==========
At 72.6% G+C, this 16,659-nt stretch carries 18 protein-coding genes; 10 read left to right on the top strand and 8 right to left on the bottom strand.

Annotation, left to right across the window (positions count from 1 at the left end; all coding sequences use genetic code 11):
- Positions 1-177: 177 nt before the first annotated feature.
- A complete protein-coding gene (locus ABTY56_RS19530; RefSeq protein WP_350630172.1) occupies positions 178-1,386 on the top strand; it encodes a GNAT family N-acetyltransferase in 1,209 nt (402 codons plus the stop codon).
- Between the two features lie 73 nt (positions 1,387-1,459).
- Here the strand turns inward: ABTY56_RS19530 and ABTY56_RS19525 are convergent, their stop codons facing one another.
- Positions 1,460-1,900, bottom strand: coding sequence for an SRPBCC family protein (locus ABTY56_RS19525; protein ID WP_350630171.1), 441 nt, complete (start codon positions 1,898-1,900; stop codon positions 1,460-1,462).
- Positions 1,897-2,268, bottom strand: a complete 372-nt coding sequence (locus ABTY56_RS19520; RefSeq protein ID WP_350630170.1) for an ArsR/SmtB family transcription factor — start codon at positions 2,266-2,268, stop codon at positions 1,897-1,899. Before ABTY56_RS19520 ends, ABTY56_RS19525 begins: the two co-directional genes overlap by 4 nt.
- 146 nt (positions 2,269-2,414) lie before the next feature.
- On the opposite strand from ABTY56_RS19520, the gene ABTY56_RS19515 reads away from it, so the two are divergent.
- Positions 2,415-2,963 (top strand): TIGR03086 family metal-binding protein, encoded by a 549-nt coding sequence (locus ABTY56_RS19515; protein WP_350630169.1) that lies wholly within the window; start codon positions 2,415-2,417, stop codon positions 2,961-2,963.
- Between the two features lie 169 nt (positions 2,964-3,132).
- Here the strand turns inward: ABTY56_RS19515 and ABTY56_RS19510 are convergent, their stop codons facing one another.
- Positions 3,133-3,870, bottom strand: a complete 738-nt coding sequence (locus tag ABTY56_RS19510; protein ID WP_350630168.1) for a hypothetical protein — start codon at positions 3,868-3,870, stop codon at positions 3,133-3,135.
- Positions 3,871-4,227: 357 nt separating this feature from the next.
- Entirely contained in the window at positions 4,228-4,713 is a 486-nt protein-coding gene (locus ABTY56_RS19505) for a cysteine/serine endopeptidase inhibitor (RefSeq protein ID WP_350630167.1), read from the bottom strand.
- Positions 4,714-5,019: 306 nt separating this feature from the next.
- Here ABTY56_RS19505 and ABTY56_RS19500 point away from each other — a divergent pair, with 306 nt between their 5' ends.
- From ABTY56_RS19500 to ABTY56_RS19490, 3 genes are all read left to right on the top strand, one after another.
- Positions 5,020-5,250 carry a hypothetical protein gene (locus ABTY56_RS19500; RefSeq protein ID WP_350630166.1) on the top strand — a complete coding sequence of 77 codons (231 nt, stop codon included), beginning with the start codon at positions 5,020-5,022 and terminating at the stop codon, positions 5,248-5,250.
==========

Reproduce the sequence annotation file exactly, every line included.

At 72.6% G+C, this 16,659-nt stretch carries 18 protein-coding genes; 10 read left to right on the top strand and 8 right to left on the bottom strand.

Annotation, left to right across the window (positions count from 1 at the left end; all coding sequences use genetic code 11):
- Positions 1-177: 177 nt before the first annotated feature.
- A complete protein-coding gene (locus ABTY56_RS19530; RefSeq protein WP_350630172.1) occupies positions 178-1,386 on the top strand; it encodes a GNAT family N-acetyltransferase in 1,209 nt (402 codons plus the stop codon).
- Between the two features lie 73 nt (positions 1,387-1,459).
- Here the strand turns inward: ABTY56_RS19530 and ABTY56_RS19525 are convergent, their stop codons facing one another.
- Positions 1,460-1,900, bottom strand: coding sequence for an SRPBCC family protein (locus ABTY56_RS19525; protein ID WP_350630171.1), 441 nt, complete (start codon positions 1,898-1,900; stop codon positions 1,460-1,462).
- Positions 1,897-2,268, bottom strand: a complete 372-nt coding sequence (locus ABTY56_RS19520; RefSeq protein ID WP_350630170.1) for an ArsR/SmtB family transcription factor — start codon at positions 2,266-2,268, stop codon at positions 1,897-1,899. Before ABTY56_RS19520 ends, ABTY56_RS19525 begins: the two co-directional genes overlap by 4 nt.
- 146 nt (positions 2,269-2,414) lie before the next feature.
- On the opposite strand from ABTY56_RS19520, the gene ABTY56_RS19515 reads away from it, so the two are divergent.
- Positions 2,415-2,963 (top strand): TIGR03086 family metal-binding protein, encoded by a 549-nt coding sequence (locus ABTY56_RS19515; protein WP_350630169.1) that lies wholly within the window; start codon positions 2,415-2,417, stop codon positions 2,961-2,963.
- Between the two features lie 169 nt (positions 2,964-3,132).
- Here the strand turns inward: ABTY56_RS19515 and ABTY56_RS19510 are convergent, their stop codons facing one another.
- Positions 3,133-3,870, bottom strand: a complete 738-nt coding sequence (locus tag ABTY56_RS19510; protein ID WP_350630168.1) for a hypothetical protein — start codon at positions 3,868-3,870, stop codon at positions 3,133-3,135.
- Positions 3,871-4,227: 357 nt separating this feature from the next.
- Entirely contained in the window at positions 4,228-4,713 is a 486-nt protein-coding gene (locus ABTY56_RS19505) for a cysteine/serine endopeptidase inhibitor (RefSeq protein ID WP_350630167.1), read from the bottom strand.
- Positions 4,714-5,019: 306 nt separating this feature from the next.
- Here ABTY56_RS19505 and ABTY56_RS19500 point away from each other — a divergent pair, with 306 nt between their 5' ends.
- From ABTY56_RS19500 to ABTY56_RS19490, 3 genes are all read left to right on the top strand, one after another.
- Positions 5,020-5,250 carry a hypothetical protein gene (locus ABTY56_RS19500; RefSeq protein ID WP_350630166.1) on the top strand — a complete coding sequence of 77 codons (231 nt, stop codon included), beginning with the start codon at positions 5,020-5,022 and terminating at the stop codon, positions 5,248-5,250.